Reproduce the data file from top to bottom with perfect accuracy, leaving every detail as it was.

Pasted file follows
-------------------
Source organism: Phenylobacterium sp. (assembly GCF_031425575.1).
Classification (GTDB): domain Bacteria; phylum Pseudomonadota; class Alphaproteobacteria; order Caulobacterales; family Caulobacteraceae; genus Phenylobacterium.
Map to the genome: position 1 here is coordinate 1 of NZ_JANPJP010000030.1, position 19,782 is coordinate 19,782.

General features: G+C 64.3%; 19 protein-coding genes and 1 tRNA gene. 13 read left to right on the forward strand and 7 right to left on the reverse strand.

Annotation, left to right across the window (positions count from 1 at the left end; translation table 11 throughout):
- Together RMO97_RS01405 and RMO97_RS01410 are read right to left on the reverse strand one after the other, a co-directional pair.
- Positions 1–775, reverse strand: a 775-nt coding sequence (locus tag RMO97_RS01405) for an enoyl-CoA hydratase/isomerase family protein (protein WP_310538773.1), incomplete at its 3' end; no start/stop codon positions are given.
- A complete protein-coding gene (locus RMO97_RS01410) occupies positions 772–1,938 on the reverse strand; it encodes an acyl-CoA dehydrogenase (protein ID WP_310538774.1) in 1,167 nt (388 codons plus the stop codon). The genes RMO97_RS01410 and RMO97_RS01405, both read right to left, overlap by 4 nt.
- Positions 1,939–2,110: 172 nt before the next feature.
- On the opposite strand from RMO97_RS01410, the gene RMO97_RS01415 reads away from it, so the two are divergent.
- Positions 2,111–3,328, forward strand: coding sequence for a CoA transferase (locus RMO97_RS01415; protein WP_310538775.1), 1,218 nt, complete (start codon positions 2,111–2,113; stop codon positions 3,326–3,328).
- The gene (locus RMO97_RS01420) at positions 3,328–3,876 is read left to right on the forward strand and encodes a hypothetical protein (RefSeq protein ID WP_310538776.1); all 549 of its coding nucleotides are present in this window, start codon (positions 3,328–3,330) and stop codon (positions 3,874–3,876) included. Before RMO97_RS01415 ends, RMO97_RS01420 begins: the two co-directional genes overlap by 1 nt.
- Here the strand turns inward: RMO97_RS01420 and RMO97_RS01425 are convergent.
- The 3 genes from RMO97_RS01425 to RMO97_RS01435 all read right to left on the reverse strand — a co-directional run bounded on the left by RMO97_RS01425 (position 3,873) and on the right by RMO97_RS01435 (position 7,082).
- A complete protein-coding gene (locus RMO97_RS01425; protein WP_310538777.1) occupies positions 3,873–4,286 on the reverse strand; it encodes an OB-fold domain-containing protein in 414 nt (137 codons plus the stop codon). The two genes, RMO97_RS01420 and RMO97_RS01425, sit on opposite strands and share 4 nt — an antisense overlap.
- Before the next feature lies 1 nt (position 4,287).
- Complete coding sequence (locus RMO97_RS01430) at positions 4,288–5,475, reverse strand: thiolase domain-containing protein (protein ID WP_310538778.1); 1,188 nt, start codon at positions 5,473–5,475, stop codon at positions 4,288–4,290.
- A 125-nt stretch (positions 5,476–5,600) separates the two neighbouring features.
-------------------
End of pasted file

Source organism: Phenylobacterium sp. (assembly GCF_031425575.1).
Classification (GTDB): domain Bacteria; phylum Pseudomonadota; class Alphaproteobacteria; order Caulobacterales; family Caulobacteraceae; genus Phenylobacterium.
Map to the genome: position 1 here is coordinate 1 of NZ_JANPJP010000030.1, position 19,782 is coordinate 19,782.

General features: G+C 64.3%; 19 protein-coding genes and 1 tRNA gene. 13 read left to right on the forward strand and 7 right to left on the reverse strand.

Annotation, left to right across the window (positions count from 1 at the left end; translation table 11 throughout):
- Together RMO97_RS01405 and RMO97_RS01410 are read right to left on the reverse strand one after the other, a co-directional pair.
- Positions 1–775, reverse strand: a 775-nt coding sequence (locus tag RMO97_RS01405) for an enoyl-CoA hydratase/isomerase family protein (protein WP_310538773.1), incomplete at its 3' end; no start/stop codon positions are given.
- A complete protein-coding gene (locus RMO97_RS01410) occupies positions 772–1,938 on the reverse strand; it encodes an acyl-CoA dehydrogenase (protein ID WP_310538774.1) in 1,167 nt (388 codons plus the stop codon). The genes RMO97_RS01410 and RMO97_RS01405, both read right to left, overlap by 4 nt.
- Positions 1,939–2,110: 172 nt before the next feature.
- On the opposite strand from RMO97_RS01410, the gene RMO97_RS01415 reads away from it, so the two are divergent.
- Positions 2,111–3,328, forward strand: coding sequence for a CoA transferase (locus RMO97_RS01415; protein WP_310538775.1), 1,218 nt, complete (start codon positions 2,111–2,113; stop codon positions 3,326–3,328).
- The gene (locus RMO97_RS01420) at positions 3,328–3,876 is read left to right on the forward strand and encodes a hypothetical protein (RefSeq protein ID WP_310538776.1); all 549 of its coding nucleotides are present in this window, start codon (positions 3,328–3,330) and stop codon (positions 3,874–3,876) included. Before RMO97_RS01415 ends, RMO97_RS01420 begins: the two co-directional genes overlap by 1 nt.
- Here the strand turns inward: RMO97_RS01420 and RMO97_RS01425 are convergent.
- The 3 genes from RMO97_RS01425 to RMO97_RS01435 all read right to left on the reverse strand — a co-directional run bounded on the left by RMO97_RS01425 (position 3,873) and on the right by RMO97_RS01435 (position 7,082).
- A complete protein-coding gene (locus RMO97_RS01425; protein WP_310538777.1) occupies positions 3,873–4,286 on the reverse strand; it encodes an OB-fold domain-containing protein in 414 nt (137 codons plus the stop codon). The two genes, RMO97_RS01420 and RMO97_RS01425, sit on opposite strands and share 4 nt — an antisense overlap.
- Before the next feature lies 1 nt (position 4,287).
- Complete coding sequence (locus RMO97_RS01430) at positions 4,288–5,475, reverse strand: thiolase domain-containing protein (protein ID WP_310538778.1); 1,188 nt, start codon at positions 5,473–5,475, stop codon at positions 4,288–4,290.
- A 125-nt stretch (positions 5,476–5,600) separates the two neighbouring features.